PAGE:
Published on Monday, October 22, 2012 by Emily Nash
No matter who you are and no matter what kind of situation you’re in, there are always those certain moments in life when you feel like nothing can bring you down simply because you’re with the people you love the most; you feel alive. According to Charlie in The Perks of Being a Wallflower, these are the moments that make you feel “infinite”.
Based on the critically acclaimed novel, Stephen Chbosky’s The Perks of Being a Wallflower recently hit the big screens in theaters perfectly portrayed those mixed emotions that come during our youthful.
The story, set in Pittsburgh in the early 90s, is about a teenage boy named Charlie (played by Logan Lerman) who writes a series of letters to someone he only refers to as “friend” throughout his freshmen year of high school.
Though Charlie is depressed throughout the year and worries that he “might get bad again”, he becomes friends with seniors Patrick (Ezra Miller) and his step-sister Sam (Emma Watson) who introduce Charlie to their world of house parties, friendships, late nights eating out at Kings Family Restaurant and the exhilaration of flying through the Fort Pitt Tunnel while listening to David Bowie’s “Hero” on the radio. As Sam says to Charlie, “Welcome to the island of misfit toys.”
Chbosky, the author of the novel as well as the writer and director of the film, couldn’t have chosen a better cast. Logan Lerman played Charlie exactly how he is described in the book: too tenderhearted to get out of a bad relationship, naive, and of course, a wallflower. Emma Watson was a great pick to play Sam because of her subtle beauty, as Charlie describes her to be in the novel, despite her bad history of being with guys who didn’t treat her very well at all. Ezra Miller played Patrick perfectly; a hilarious and flamboyantly gay teenager who is heartbroken over a football player that never admits to his own sexuality. The rest of the cast was also perfect, each relatable in their own way.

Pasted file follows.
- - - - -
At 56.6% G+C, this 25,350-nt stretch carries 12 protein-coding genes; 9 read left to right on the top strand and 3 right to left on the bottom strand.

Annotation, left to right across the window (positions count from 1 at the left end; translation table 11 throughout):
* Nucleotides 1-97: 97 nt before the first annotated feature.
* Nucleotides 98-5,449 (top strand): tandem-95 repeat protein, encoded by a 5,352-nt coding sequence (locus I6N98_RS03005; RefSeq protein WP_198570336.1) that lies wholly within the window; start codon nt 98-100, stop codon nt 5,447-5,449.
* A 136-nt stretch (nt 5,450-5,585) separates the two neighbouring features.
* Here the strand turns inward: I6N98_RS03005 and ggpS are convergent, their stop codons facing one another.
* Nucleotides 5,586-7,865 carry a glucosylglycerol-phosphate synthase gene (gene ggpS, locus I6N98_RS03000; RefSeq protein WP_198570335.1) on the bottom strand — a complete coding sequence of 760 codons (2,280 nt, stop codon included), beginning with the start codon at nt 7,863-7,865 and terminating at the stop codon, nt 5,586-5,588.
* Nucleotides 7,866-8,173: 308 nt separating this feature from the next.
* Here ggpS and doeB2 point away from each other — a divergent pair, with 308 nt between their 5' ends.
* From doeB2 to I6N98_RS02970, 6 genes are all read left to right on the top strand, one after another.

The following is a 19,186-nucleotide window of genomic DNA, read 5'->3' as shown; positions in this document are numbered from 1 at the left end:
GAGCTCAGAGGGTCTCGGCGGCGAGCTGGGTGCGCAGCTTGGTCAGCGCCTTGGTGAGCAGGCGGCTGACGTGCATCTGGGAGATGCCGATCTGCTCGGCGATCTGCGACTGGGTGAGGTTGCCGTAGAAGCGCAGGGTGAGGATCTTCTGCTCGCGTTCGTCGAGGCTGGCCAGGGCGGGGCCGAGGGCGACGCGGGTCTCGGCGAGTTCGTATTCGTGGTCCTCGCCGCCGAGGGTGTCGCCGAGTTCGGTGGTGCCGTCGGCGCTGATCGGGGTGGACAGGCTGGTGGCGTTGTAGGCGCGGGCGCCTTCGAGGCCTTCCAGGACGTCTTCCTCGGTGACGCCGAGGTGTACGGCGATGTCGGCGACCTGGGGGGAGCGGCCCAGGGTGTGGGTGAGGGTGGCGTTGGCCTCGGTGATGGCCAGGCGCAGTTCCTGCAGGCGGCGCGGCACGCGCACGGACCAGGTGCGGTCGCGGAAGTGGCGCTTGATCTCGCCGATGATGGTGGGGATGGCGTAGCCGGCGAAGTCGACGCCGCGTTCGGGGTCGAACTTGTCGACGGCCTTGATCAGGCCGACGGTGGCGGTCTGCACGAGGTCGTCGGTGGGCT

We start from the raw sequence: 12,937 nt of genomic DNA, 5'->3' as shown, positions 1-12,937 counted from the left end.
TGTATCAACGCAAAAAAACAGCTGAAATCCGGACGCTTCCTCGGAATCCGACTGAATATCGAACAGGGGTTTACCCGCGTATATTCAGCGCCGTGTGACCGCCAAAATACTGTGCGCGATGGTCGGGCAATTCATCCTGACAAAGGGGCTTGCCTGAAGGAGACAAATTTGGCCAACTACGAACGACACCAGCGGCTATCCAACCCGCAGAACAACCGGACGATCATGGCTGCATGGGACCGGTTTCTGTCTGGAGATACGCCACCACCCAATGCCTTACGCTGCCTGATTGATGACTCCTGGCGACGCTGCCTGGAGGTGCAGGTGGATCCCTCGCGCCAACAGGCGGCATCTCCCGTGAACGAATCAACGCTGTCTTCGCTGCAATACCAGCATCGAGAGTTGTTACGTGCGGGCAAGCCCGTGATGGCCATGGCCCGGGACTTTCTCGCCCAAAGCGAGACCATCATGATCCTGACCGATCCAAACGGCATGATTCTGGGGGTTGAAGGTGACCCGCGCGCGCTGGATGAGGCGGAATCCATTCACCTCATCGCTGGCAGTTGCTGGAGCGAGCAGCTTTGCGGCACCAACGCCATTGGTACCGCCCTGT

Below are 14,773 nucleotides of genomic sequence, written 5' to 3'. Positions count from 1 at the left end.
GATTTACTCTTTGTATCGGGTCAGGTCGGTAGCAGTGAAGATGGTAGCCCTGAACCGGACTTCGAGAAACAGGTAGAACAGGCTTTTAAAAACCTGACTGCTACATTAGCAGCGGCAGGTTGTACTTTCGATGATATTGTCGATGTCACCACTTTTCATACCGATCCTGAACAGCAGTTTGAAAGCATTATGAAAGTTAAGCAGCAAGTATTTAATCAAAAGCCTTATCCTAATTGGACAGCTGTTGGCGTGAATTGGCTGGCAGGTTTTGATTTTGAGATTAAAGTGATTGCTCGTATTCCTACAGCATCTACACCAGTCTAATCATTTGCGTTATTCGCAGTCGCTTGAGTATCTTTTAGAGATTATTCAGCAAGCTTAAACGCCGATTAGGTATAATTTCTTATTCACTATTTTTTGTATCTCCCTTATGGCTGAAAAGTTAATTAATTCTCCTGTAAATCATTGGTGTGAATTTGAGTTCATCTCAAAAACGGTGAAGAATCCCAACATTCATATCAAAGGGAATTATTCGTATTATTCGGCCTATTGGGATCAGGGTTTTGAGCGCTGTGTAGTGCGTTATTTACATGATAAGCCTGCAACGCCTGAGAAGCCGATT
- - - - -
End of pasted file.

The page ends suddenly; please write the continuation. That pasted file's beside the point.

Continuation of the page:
Chbosky kept the key points of the novel that makes the movie suitable for any age group. There were scenes that made me smile, like where Charlie, Sam and Patrick dance to “Come On Eileen” at the homecoming dance and scenes that made me tear-up, like when Charlie spends his last evening with Sam before she goes off to college.
The Perks of Being a Wallflower is a heartwarming film that touches the soul. From the little things, like laughing with your best friends, to bigger problems, like struggling with bad relationships, sexual orientation, depression, or being a wallflower, the film affects everyone differently in a way that will make viewers say, “I know exactly how that feels.”
Chbosky sends a message saying that no matter who you are, everyone makes a difference in someone’s life simply by understanding. Also through hard times, there are always moments “when you know you’re not a sad story”. And because of these moments, no matter who you are, we can all be, as David Bowie sang, “heroes, just for one day”.